Grad Student Research Spotlight

“Phosphorus Release from Biochar of Various Feedstocks: Implications for Land Management”
Andressa Freitas (Soil & Water Sciences PhD 2019)

Topics

Phosphorus: Excessive fertilizer use can lead to nutrient loss from the soil resulting in algae growth in receiving waters. Reserves of the phosphate mineral are being depleted and could be eliminated in less than a century under current consumption levels.

Biochar: Environmental benefits include mitigation of greenhouse gas emissions, soil carbon sequestration, waste management, recycling nutrients, heavy metal remediation. Agronomic benefits include a decline in bulk density and increases in soil pH, water holding capacity, cation exchange capacity, microbial activity. It also stabilizes elements such as phosphorus.

Biochar Feedstocks (raw material): Animal-based feedstocks include poultry litter, biosolids, swine manure, and bones. Plant-based feedstocks include bagasse (sugarcane/sorghum), wood chips, sawdust, and tree bark/leaves/branches.

Research Questions

What is the proper feedstock to use – plant-based (hardwoods, maple, and pine) or animal-based (biosolids and poultry litter)?

What effect does biochar additions have on different soils?

What is the effect of biochar application on crop yield?


“I became interested in biochar, because of its discovery in my home country, Brazil, hundreds of years ago,” Andressa Freitas said. “My research started looking at characteristics of biochar and which feedstocks were suitable sources of phosphorus.”

The results showed animal-based biochar is more suitable as a source of phosphorus, while plant-based biochars are a potential source of other nutrients, such as potassium. Biosolids converted to biochar significantly increased total phosphorus and decreased water-soluble phosphorus without compromising phosphorus available to the plant. Chemical and physical characteristics of poultry litter biochar suggested that it could act as a slow P-release fertilizer. Freitas needed to validate these results in the field, which showed positive effects on crop yield.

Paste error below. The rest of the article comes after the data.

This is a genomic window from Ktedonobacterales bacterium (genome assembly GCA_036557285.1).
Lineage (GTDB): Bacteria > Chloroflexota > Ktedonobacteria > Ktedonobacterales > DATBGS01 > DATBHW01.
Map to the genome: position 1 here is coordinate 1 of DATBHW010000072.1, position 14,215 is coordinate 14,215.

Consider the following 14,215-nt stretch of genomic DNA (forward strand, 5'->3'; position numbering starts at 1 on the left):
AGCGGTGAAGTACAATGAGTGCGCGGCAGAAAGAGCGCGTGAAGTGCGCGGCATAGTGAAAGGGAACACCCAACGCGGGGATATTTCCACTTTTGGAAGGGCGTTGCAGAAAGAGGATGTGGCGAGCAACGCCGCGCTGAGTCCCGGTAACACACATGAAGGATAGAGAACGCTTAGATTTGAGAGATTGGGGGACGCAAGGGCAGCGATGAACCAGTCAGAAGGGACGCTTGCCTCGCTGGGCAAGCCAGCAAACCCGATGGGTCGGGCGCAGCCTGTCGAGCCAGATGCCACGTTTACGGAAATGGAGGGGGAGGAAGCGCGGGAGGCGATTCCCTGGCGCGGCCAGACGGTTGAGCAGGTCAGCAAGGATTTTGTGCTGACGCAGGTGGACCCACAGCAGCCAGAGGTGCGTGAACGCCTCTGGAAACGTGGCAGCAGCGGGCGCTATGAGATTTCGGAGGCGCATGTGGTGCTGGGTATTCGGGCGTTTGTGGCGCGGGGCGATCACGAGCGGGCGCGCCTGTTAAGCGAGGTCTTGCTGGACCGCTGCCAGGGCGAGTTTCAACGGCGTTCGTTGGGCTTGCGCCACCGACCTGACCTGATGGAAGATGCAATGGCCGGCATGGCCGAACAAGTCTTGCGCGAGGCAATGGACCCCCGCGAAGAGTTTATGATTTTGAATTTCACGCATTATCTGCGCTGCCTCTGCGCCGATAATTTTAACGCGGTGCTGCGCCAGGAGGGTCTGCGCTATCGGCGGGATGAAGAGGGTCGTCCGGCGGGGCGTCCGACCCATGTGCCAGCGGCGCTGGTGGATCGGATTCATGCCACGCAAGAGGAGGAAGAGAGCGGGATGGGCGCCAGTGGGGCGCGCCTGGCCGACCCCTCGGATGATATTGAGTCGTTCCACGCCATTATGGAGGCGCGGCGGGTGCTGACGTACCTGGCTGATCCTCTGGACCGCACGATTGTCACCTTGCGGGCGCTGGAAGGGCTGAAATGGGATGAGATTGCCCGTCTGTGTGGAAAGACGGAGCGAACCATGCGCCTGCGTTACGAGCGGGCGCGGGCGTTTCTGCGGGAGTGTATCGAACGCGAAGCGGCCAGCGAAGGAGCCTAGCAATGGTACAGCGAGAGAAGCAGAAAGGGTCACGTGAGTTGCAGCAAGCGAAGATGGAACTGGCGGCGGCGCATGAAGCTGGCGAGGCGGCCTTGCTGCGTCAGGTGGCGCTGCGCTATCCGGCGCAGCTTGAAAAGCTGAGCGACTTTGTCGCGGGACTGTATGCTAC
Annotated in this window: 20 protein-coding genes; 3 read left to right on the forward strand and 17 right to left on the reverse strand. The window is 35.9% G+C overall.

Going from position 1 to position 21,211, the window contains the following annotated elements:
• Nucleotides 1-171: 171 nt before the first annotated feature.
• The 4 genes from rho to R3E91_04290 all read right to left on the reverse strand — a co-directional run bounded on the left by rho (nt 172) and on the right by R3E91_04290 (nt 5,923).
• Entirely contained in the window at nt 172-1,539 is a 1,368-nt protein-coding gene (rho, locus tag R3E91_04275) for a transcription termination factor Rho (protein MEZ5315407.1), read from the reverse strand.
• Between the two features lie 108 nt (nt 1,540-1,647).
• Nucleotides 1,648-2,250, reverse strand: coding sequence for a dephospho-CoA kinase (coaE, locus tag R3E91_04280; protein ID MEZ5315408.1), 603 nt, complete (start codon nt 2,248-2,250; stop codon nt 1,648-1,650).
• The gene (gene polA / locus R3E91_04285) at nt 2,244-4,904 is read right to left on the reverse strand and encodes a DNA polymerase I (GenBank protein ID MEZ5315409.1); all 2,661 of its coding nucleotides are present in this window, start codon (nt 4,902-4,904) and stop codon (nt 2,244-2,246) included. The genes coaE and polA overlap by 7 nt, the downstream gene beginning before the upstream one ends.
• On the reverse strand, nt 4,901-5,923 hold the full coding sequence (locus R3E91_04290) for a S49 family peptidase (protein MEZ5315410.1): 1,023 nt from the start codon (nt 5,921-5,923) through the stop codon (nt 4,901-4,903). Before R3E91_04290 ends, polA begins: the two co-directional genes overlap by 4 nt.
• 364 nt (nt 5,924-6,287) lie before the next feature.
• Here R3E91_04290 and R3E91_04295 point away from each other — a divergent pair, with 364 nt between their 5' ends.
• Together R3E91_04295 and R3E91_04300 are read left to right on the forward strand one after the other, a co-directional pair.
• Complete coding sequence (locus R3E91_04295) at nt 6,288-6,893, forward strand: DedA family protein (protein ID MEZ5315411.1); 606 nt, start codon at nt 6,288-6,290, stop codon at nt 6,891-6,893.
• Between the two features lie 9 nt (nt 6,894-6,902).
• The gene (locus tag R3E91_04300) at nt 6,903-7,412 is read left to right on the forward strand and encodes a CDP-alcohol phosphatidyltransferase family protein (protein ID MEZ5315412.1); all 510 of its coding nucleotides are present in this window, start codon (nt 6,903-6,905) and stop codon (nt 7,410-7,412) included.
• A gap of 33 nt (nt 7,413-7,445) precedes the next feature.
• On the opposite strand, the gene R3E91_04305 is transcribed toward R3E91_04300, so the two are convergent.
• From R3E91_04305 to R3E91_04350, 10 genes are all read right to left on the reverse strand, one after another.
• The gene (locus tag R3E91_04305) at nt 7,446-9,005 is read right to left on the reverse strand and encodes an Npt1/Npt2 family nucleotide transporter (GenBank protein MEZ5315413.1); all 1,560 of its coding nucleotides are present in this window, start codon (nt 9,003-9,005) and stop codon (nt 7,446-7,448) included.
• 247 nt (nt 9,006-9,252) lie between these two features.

Andressa Freitas, Soil and Water Sciences doctoral student, stands by corn grown with poultry-litter biochar.

Andressa Freitas stands by corn grown on a test field with biochar-amended soil.
Photo from Vimala Nair

“Pyrolysis (the process of making biochar) could be used to decrease the environmental risk of phosphorus loss from biosolids,” Freitas said. “This might still leave phosphorus available for the crops to use depending on the biosolids source.”

But what is the effect of biochar in Florida’s sandy soils? Freitas needed to determine phosphorus desorption from sandy soil that had been amended with biochar. Specifically, she wanted to know whether animal-based or plant-based biochar would release more phosphorus when applied at the same rate. Experiments were conducted on two different soils: Apopka (more phosphorus retentive) Ultisols and Candler (less phosphorus retentive) Entisols.

“We found plant-based biochar leached the same amount of phosphorus, regardless of the soil type,” Freitas said. “For the poultry-litter biochar, soils played a role. We had less phosphorus release in a more phosphorus retentive soil.”

The last part of the study was to test poultry-litter biochar in the field. Freitas compared it with an inorganic phosphorus fertilizer treatment and a control plot of no phosphorus. This was done in two locations with different soil types (Entisols and Spodosols) over two years (six cropping cycles). The results showed poultry-litter biochar can be a safe substitute for inorganic fertilizer as a phosphorus source.